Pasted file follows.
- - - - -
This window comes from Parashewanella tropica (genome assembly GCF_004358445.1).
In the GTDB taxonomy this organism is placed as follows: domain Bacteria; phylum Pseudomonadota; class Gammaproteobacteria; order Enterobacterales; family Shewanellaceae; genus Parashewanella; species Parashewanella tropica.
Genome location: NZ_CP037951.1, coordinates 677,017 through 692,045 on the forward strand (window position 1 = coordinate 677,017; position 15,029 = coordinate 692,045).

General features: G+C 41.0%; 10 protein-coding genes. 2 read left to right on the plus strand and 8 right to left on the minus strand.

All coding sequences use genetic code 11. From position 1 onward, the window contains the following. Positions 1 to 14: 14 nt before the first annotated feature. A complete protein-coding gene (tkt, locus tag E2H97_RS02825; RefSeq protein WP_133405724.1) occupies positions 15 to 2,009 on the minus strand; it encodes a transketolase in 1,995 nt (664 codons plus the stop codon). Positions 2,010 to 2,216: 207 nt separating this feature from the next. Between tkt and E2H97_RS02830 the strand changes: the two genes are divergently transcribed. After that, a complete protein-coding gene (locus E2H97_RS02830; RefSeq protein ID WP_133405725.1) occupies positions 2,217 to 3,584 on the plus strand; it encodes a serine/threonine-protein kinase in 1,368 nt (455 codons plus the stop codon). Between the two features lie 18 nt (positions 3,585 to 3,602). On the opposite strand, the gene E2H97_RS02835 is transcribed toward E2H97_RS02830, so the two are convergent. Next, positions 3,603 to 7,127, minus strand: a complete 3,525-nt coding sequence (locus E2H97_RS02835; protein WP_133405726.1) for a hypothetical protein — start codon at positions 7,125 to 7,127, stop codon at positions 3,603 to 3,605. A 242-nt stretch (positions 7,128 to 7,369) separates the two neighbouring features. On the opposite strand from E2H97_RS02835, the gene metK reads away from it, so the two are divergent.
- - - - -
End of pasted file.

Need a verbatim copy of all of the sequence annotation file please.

This window comes from Parashewanella tropica (genome assembly GCF_004358445.1).
In the GTDB taxonomy this organism is placed as follows: domain Bacteria; phylum Pseudomonadota; class Gammaproteobacteria; order Enterobacterales; family Shewanellaceae; genus Parashewanella; species Parashewanella tropica.
Genome location: NZ_CP037951.1, coordinates 677,017 through 692,045 on the forward strand (window position 1 = coordinate 677,017; position 15,029 = coordinate 692,045).

General features: G+C 41.0%; 10 protein-coding genes. 2 read left to right on the plus strand and 8 right to left on the minus strand.

All coding sequences use genetic code 11. From position 1 onward, the window contains the following. Positions 1 to 14: 14 nt before the first annotated feature. A complete protein-coding gene (tkt, locus tag E2H97_RS02825; RefSeq protein WP_133405724.1) occupies positions 15 to 2,009 on the minus strand; it encodes a transketolase in 1,995 nt (664 codons plus the stop codon). Positions 2,010 to 2,216: 207 nt separating this feature from the next. Between tkt and E2H97_RS02830 the strand changes: the two genes are divergently transcribed. After that, a complete protein-coding gene (locus E2H97_RS02830; RefSeq protein ID WP_133405725.1) occupies positions 2,217 to 3,584 on the plus strand; it encodes a serine/threonine-protein kinase in 1,368 nt (455 codons plus the stop codon). Between the two features lie 18 nt (positions 3,585 to 3,602). On the opposite strand, the gene E2H97_RS02835 is transcribed toward E2H97_RS02830, so the two are convergent. Next, positions 3,603 to 7,127, minus strand: a complete 3,525-nt coding sequence (locus E2H97_RS02835; protein WP_133405726.1) for a hypothetical protein — start codon at positions 7,125 to 7,127, stop codon at positions 3,603 to 3,605. A 242-nt stretch (positions 7,128 to 7,369) separates the two neighbouring features. On the opposite strand from E2H97_RS02835, the gene metK reads away from it, so the two are divergent.